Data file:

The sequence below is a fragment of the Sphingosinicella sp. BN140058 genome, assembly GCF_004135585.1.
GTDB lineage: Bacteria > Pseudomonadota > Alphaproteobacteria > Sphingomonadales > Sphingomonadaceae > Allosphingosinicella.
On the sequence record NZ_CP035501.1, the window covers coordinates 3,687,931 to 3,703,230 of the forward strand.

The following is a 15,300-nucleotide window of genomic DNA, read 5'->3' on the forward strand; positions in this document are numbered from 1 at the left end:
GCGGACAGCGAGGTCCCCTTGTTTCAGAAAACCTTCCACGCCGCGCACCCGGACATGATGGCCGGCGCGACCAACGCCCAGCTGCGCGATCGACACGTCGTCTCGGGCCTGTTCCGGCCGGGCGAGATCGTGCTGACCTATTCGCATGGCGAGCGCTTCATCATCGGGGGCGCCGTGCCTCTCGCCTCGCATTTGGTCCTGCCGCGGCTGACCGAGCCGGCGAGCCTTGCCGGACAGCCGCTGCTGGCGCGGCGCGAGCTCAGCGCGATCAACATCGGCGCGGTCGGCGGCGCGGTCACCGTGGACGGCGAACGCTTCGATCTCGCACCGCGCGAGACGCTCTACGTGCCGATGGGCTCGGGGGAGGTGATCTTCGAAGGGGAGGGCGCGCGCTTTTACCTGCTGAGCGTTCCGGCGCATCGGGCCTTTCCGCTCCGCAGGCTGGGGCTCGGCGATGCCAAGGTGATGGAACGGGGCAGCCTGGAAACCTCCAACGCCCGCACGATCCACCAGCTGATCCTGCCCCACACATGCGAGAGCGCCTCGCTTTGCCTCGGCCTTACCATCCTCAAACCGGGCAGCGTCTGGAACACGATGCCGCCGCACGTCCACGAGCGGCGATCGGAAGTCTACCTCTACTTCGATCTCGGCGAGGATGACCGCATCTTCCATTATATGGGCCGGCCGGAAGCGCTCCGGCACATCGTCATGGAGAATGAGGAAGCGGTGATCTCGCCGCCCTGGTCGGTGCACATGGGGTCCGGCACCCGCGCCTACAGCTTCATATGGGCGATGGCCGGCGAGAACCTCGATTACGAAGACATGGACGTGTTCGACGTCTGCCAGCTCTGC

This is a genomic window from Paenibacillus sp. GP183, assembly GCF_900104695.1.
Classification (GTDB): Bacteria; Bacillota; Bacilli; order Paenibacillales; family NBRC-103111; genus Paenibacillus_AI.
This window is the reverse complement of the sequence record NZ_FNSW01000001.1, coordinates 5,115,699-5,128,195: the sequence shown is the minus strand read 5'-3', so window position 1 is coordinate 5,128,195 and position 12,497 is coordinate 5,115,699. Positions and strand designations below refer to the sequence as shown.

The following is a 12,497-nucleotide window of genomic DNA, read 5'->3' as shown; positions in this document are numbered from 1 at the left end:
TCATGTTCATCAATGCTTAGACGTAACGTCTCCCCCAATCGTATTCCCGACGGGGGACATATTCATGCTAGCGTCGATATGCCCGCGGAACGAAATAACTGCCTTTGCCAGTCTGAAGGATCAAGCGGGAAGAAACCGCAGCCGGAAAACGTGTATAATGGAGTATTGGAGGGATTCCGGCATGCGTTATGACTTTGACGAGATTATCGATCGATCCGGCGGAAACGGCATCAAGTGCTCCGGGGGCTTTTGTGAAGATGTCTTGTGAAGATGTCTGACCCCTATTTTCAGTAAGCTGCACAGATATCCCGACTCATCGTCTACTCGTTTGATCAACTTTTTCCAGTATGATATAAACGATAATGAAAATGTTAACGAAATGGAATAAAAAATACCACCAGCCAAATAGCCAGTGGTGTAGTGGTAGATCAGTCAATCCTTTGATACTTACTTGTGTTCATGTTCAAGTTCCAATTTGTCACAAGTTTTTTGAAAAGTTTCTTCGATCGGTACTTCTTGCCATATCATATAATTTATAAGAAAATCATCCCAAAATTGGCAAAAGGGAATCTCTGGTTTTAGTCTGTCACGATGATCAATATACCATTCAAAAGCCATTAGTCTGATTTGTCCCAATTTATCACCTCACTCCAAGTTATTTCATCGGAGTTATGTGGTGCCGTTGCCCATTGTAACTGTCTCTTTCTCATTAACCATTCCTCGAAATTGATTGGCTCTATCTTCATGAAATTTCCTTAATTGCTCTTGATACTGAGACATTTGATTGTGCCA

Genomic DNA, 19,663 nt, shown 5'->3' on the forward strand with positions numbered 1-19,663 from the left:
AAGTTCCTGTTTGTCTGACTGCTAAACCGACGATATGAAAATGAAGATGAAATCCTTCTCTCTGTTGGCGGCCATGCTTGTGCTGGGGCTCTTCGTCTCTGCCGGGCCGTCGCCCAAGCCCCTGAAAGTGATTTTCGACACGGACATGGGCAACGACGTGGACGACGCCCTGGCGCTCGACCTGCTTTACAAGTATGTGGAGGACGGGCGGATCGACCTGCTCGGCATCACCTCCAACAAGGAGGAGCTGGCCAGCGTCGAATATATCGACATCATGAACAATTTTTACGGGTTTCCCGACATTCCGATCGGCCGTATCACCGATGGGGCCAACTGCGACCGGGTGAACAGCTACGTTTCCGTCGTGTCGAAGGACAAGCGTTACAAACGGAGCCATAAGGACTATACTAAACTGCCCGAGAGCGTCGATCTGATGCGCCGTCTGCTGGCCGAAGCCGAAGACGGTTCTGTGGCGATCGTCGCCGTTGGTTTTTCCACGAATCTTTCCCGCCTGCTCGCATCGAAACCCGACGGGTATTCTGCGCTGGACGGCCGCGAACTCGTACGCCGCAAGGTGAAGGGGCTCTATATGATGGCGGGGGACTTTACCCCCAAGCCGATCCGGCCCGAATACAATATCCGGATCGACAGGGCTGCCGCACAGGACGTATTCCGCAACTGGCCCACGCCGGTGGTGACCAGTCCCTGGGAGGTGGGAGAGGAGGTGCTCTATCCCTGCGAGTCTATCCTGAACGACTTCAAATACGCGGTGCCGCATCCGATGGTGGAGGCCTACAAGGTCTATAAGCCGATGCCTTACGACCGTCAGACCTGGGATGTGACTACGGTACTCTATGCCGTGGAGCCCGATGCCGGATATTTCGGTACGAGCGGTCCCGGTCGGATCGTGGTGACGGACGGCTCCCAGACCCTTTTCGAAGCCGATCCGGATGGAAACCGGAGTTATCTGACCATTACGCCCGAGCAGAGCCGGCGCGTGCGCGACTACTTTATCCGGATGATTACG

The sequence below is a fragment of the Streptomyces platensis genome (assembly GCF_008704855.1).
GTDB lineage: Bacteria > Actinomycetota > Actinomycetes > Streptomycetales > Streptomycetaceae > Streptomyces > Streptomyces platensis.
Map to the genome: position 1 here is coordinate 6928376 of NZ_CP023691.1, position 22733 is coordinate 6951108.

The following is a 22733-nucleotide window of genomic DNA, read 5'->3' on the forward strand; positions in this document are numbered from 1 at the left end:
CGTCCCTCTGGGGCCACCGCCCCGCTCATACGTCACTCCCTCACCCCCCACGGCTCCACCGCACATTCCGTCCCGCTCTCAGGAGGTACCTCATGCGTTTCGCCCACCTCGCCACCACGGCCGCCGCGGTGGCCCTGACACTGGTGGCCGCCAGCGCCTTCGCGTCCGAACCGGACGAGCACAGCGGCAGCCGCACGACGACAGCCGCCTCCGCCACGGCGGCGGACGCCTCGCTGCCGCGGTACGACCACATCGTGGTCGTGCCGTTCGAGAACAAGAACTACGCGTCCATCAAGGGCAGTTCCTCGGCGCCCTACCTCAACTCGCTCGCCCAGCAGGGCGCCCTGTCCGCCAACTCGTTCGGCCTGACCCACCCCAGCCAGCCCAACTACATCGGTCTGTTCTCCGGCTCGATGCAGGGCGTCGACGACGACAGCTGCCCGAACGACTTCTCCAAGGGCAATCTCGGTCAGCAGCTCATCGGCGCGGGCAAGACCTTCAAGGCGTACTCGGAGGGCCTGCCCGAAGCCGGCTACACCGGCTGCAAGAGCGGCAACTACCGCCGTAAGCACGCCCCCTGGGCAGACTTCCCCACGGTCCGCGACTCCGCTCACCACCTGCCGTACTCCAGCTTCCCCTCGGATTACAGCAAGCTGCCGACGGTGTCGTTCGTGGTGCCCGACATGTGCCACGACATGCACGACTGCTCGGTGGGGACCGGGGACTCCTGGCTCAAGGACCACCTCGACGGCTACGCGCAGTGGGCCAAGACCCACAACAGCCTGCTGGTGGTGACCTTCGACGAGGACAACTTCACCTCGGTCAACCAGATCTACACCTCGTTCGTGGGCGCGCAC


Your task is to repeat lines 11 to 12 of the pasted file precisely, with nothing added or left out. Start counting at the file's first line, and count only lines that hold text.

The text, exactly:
Genomic DNA, 19,663 nt, shown 5'->3' on the forward strand with positions numbered 1-19,663 from the left:
AAGTTCCTGTTTGTCTGACTGCTAAACCGACGATATGAAAATGAAGATGAAATCCTTCTCTCTGTTGGCGGCCATGCTTGTGCTGGGGCTCTTCGTCTCTGCCGGGCCGTCGCCCAAGCCCCTGAAAGTGATTTTCGACACGGACATGGGCAACGACGTGGACGACGCCCTGGCGCTCGACCTGCTTTACAAGTATGTGGAGGACGGGCGGATCGACCTGCTCGGCATCACCTCCAACAAGGAGGAGCTGGCCAGCGTCGAATATATCGACATCATGAACAATTTTTACGGGTTTCCCGACATTCCGATCGGCCGTATCACCGATGGGGCCAACTGCGACCGGGTGAACAGCTACGTTTCCGTCGTGTCGAAGGACAAGCGTTACAAACGGAGCCATAAGGACTATACTAAACTGCCCGAGAGCGTCGATCTGATGCGCCGTCTGCTGGCCGAAGCCGAAGACGGTTCTGTGGCGATCGTCGCCGTTGGTTTTTCCACGAATCTTTCCCGCCTGCTCGCATCGAAACCCGACGGGTATTCTGCGCTGGACGGCCGCGAACTCGTACGCCGCAAGGTGAAGGGGCTCTATATGATGGCGGGGGACTTTACCCCCAAGCCGATCCGGCCCGAATACAATATCCGGATCGACAGGGCTGCCGCACAGGACGTATTCCGCAACTGGCCCACGCCGGTGGTGACCAGTCCCTGGGAGGTGGGAGAGGAGGTGCTCTATCCCTGCGAGTCTATCCTGAACGACTTCAAATACGCGGTGCCGCATCCGATGGTGGAGGCCTACAAGGTCTATAAGCCGATGCCTTACGACCGTCAGACCTGGGATGTGACTACGGTACTCTATGCCGTGGAGCCCGATGCCGGATATTTCGGTACGAGCGGTCCCGGTCGGATCGTGGTGACGGACGGCTCCCAGACCCTTTTCGAAGCCGATCCGGATGGAAACCGGAGTTATCTGACCATTACGCCCGAGCAGAGCCGGCGCGTGCGCGACTACTTTATCCGGATGATTACG